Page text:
AAP: Fractures in Children From Bicycle Riding Down From 2001 to 2021Last Updated: October 13, 2022.
THURSDAY, Oct. 13, 2022 (HealthDay News) -- The national burden of fractures associated with children riding bicycles has shown a steady decrease for many years, according to a study presented at the annual meeting of the American Academy of Pediatrics, held from Oct. 7 to 11 in Anaheim, California.
William Huffman, from Children’s Hospital of Philadelphia, and colleagues used data from the National Electronic Injury Surveillance System (2001 and 2020) to identify patients aged 18 years or younger with bicycle accident-related fractures presenting to U.S. emergency departments.
The researchers identified a total of 34,722 fractures, representing an estimated 1.01 million fractures or 50,975 fractures annually. There was a significant trend of decreasing fractures observed during the study period. Fractures were most common in patients who were male (71.8 percent), White (53.0 percent), and ages 10 to 12 years (30.6 percent) or 13 to 15 years (24.8 percent). Temporally, fractures were most commonly seen in the spring (34.2 percent) or summer (37.8 percent). The lower arm (25.2 percent), wrist (21.2 percent), and shoulder (10.5 percent) were the most common fracture locations. Fractures from accidents involving a motor vehicle were more likely to result in hospital admission (27.1 percent) versus fractures without the involvement of a motor vehicle (6.7 percent). Only a small minority of patients with skull fractures were wearing helmets (14.2 percent).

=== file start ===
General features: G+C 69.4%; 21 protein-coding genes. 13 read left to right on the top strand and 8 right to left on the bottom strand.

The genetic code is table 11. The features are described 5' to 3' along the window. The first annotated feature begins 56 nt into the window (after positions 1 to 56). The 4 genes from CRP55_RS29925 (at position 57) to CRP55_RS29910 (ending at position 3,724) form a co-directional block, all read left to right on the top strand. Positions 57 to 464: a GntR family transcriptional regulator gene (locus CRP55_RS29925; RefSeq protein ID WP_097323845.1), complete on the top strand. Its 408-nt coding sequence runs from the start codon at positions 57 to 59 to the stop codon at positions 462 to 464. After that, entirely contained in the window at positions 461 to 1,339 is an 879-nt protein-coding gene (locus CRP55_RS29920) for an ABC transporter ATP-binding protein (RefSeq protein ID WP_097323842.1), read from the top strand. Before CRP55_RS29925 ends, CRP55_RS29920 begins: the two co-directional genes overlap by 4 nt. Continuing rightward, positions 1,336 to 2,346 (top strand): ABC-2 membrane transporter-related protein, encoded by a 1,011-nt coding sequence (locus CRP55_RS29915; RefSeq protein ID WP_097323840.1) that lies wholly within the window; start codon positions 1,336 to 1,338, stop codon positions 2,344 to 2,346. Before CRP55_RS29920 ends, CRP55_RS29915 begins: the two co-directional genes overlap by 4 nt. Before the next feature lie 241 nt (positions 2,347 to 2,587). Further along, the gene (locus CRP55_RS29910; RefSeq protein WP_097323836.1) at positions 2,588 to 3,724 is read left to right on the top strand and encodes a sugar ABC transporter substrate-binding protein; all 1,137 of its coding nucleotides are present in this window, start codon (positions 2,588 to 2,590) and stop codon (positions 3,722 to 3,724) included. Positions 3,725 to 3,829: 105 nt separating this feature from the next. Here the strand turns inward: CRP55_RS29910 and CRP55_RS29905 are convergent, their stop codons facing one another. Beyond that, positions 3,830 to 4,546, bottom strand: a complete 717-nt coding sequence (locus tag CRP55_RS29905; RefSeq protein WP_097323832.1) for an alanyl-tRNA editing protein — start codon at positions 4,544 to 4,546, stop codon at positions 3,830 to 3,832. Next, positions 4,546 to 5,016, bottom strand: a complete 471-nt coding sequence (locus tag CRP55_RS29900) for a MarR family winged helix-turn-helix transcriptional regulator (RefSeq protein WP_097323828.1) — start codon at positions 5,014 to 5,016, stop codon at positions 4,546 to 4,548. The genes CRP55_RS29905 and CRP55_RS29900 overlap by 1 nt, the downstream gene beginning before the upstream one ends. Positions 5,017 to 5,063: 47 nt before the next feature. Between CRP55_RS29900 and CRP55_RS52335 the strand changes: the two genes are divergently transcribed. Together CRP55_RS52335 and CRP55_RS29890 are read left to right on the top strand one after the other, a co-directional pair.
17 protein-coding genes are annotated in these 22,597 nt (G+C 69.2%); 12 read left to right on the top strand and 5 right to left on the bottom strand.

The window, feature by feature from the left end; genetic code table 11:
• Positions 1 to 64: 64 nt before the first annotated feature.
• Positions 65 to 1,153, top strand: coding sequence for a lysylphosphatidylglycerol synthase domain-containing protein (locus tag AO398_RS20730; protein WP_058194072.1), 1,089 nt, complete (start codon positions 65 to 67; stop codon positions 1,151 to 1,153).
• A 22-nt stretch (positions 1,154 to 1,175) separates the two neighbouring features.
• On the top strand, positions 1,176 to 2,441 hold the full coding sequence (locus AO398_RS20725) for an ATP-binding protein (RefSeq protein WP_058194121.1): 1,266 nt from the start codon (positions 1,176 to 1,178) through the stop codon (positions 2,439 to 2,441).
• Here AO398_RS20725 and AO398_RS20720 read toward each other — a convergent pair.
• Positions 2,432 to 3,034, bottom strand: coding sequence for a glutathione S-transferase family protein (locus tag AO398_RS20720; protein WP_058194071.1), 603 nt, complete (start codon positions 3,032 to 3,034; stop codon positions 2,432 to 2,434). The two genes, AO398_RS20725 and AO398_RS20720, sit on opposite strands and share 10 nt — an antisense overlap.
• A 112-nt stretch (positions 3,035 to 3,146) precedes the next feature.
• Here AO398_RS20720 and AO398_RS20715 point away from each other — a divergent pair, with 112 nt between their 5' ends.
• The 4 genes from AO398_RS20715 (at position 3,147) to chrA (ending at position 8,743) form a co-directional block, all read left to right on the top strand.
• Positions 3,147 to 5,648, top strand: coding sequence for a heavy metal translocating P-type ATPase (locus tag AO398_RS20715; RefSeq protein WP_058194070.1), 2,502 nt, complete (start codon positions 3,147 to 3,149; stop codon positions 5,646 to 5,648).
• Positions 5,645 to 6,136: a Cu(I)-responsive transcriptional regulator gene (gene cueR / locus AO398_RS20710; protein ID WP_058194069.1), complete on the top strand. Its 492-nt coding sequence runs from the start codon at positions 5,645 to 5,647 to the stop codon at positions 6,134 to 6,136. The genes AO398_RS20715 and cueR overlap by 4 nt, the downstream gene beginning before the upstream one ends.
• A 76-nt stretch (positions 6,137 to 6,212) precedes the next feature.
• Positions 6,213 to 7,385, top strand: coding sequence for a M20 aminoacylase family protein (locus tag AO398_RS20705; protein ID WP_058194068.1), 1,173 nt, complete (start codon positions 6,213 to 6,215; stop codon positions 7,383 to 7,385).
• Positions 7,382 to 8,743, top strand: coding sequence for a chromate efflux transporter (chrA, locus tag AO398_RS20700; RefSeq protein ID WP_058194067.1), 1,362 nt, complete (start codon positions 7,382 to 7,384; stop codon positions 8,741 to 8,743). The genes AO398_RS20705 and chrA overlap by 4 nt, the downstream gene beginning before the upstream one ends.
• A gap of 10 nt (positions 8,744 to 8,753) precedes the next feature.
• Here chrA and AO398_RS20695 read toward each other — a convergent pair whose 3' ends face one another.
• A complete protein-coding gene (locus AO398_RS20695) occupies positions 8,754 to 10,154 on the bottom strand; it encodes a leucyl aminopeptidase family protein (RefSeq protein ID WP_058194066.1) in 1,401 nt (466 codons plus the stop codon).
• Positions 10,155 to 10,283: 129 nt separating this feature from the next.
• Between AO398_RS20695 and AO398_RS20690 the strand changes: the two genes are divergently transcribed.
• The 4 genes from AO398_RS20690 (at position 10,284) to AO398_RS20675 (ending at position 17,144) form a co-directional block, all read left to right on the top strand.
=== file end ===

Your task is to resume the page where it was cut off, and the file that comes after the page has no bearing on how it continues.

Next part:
"The results of our study suggest that continued efforts teaching road safety and promoting helmet use should be targeted towards all children, but with additional efforts being directed towards the most affected population, namely 10- to 15-year-old boys," coauthor J. Todd R. Lawrence, M.D., Ph.D., also from Children’s Hospital of Philadelphia, said in a statement. "Municipalities should continue to evaluate traffic patterns on their local roads to improve bike safety for children."
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